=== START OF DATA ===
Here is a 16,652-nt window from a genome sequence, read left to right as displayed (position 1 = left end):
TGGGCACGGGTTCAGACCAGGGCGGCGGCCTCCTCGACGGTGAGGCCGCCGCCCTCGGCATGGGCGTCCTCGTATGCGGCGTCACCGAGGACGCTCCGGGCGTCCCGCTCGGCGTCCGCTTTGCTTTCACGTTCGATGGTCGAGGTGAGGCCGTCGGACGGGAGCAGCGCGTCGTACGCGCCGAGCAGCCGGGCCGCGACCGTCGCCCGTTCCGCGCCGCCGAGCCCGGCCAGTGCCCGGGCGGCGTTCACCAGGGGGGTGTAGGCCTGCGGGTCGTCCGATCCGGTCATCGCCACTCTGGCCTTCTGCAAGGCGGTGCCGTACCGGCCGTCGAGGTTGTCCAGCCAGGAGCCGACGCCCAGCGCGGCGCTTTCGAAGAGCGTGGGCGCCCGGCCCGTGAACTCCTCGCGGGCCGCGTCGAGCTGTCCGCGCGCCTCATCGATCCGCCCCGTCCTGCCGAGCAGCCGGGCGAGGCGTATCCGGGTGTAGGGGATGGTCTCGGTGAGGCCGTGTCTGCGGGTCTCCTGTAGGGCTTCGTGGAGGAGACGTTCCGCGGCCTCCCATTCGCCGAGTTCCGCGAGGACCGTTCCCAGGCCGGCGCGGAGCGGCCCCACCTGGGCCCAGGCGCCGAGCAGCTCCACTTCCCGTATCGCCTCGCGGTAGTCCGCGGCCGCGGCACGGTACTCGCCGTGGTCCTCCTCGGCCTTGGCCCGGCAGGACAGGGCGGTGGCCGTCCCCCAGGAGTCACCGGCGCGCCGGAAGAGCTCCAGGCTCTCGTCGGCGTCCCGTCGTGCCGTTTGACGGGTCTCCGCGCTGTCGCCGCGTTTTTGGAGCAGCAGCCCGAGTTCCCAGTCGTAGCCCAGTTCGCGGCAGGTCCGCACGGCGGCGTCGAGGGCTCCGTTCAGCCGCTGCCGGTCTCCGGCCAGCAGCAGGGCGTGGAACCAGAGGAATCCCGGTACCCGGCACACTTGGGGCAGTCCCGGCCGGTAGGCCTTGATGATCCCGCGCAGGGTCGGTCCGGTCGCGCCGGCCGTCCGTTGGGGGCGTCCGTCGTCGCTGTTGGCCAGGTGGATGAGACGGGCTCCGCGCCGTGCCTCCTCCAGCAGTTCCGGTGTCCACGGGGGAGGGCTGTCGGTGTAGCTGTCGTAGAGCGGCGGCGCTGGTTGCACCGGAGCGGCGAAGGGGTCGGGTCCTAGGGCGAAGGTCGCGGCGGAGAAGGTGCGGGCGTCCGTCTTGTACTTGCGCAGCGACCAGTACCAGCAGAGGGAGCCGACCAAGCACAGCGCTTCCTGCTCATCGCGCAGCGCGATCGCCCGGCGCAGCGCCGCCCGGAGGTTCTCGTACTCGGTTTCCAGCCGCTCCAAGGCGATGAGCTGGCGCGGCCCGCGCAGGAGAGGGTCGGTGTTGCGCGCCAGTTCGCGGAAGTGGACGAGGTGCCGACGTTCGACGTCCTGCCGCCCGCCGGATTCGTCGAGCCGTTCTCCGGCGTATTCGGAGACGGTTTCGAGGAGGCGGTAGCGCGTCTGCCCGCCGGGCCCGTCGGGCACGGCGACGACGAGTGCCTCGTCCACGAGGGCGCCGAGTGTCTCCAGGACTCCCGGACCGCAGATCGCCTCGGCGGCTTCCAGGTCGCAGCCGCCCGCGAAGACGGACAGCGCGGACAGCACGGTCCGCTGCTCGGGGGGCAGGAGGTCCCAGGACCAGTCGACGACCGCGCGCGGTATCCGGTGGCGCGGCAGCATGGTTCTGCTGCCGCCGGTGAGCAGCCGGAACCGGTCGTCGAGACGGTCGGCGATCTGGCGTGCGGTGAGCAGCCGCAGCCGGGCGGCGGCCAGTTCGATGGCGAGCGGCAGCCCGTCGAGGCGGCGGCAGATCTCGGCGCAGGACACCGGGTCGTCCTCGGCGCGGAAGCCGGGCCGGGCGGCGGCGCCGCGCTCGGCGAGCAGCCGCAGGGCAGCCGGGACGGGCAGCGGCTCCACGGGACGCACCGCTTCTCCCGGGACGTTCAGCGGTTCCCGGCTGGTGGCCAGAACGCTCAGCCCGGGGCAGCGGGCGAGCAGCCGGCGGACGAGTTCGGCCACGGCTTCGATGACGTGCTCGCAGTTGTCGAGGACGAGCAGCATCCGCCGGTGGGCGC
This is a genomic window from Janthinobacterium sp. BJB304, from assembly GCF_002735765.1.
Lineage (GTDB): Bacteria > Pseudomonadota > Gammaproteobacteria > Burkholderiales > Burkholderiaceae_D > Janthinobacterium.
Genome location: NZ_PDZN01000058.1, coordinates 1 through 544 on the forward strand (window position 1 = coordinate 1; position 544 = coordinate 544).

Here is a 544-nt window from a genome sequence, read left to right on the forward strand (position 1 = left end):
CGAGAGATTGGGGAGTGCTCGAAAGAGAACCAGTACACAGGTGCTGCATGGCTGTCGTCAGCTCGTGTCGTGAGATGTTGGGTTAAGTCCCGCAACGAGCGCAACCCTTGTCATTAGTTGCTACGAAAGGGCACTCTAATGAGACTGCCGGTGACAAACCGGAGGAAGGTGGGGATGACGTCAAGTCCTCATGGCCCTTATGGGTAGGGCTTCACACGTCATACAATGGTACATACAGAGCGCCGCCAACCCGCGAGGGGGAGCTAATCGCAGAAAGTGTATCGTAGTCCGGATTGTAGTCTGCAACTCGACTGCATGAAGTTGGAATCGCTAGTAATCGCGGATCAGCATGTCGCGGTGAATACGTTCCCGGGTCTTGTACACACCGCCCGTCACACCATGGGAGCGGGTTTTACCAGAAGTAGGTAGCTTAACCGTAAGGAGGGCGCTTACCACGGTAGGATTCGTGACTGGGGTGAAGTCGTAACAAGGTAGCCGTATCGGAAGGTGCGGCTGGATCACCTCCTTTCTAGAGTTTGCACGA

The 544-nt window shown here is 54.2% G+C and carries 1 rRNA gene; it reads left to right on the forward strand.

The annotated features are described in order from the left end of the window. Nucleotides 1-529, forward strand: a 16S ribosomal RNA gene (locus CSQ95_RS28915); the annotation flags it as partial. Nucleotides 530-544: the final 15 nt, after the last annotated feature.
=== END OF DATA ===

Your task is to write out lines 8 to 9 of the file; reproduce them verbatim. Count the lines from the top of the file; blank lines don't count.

The 544-nt window shown here is 54.2% G+C and carries 1 rRNA gene; it reads left to right on the forward strand.

The annotated features are described in order from the left end of the window. Nucleotides 1-529, forward strand: a 16S ribosomal RNA gene (locus CSQ95_RS28915); the annotation flags it as partial. Nucleotides 530-544: the final 15 nt, after the last annotated feature.